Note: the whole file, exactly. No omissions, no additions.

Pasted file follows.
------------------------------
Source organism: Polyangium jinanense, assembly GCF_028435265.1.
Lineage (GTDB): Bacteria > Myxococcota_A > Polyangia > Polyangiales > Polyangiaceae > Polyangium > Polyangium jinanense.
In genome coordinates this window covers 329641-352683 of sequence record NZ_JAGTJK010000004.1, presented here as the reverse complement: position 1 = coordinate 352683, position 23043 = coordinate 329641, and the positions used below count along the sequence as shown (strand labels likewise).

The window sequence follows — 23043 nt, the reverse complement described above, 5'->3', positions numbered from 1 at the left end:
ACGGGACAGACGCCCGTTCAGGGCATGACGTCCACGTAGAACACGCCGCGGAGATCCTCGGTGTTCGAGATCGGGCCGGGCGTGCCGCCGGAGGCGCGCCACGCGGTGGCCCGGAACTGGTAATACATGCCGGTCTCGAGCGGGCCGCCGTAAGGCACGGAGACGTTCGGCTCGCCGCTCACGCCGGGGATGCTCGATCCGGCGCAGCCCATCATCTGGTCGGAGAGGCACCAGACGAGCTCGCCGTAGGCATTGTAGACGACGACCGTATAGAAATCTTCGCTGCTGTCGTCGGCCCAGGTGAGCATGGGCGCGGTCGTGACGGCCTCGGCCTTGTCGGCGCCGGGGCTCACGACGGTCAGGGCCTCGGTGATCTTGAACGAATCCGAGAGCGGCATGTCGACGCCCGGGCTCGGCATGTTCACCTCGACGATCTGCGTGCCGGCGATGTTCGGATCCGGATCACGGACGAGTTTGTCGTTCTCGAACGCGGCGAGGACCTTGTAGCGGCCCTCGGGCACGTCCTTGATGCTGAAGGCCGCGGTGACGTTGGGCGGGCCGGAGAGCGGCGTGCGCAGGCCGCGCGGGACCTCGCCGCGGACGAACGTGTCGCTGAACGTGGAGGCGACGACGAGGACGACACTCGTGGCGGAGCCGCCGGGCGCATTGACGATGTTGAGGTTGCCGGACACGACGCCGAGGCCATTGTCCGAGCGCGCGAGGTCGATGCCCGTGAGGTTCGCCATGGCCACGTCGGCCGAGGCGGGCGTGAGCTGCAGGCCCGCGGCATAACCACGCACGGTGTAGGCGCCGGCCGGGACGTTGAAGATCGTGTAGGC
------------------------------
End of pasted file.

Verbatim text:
Source organism: Polyangium jinanense, assembly GCF_028435265.1.
Lineage (GTDB): Bacteria > Myxococcota_A > Polyangia > Polyangiales > Polyangiaceae > Polyangium > Polyangium jinanense.
In genome coordinates this window covers 329641-352683 of sequence record NZ_JAGTJK010000004.1, presented here as the reverse complement: position 1 = coordinate 352683, position 23043 = coordinate 329641, and the positions used below count along the sequence as shown (strand labels likewise).

The window sequence follows — 23043 nt, the reverse complement described above, 5'->3', positions numbered from 1 at the left end:
ACGGGACAGACGCCCGTTCAGGGCATGACGTCCACGTAGAACACGCCGCGGAGATCCTCGGTGTTCGAGATCGGGCCGGGCGTGCCGCCGGAGGCGCGCCACGCGGTGGCCCGGAACTGGTAATACATGCCGGTCTCGAGCGGGCCGCCGTAAGGCACGGAGACGTTCGGCTCGCCGCTCACGCCGGGGATGCTCGATCCGGCGCAGCCCATCATCTGGTCGGAGAGGCACCAGACGAGCTCGCCGTAGGCATTGTAGACGACGACCGTATAGAAATCTTCGCTGCTGTCGTCGGCCCAGGTGAGCATGGGCGCGGTCGTGACGGCCTCGGCCTTGTCGGCGCCGGGGCTCACGACGGTCAGGGCCTCGGTGATCTTGAACGAATCCGAGAGCGGCATGTCGACGCCCGGGCTCGGCATGTTCACCTCGACGATCTGCGTGCCGGCGATGTTCGGATCCGGATCACGGACGAGTTTGTCGTTCTCGAACGCGGCGAGGACCTTGTAGCGGCCCTCGGGCACGTCCTTGATGCTGAAGGCCGCGGTGACGTTGGGCGGGCCGGAGAGCGGCGTGCGCAGGCCGCGCGGGACCTCGCCGCGGACGAACGTGTCGCTGAACGTGGAGGCGACGACGAGGACGACACTCGTGGCGGAGCCGCCGGGCGCATTGACGATGTTGAGGTTGCCGGACACGACGCCGAGGCCATTGTCCGAGCGCGCGAGGTCGATGCCCGTGAGGTTCGCCATGGCCACGTCGGCCGAGGCGGGCGTGAGCTGCAGGCCCGCGGCATAACCACGCACGGTGTAGGCGCCGGCCGGGACGTTGAAGATCGTGTAGGC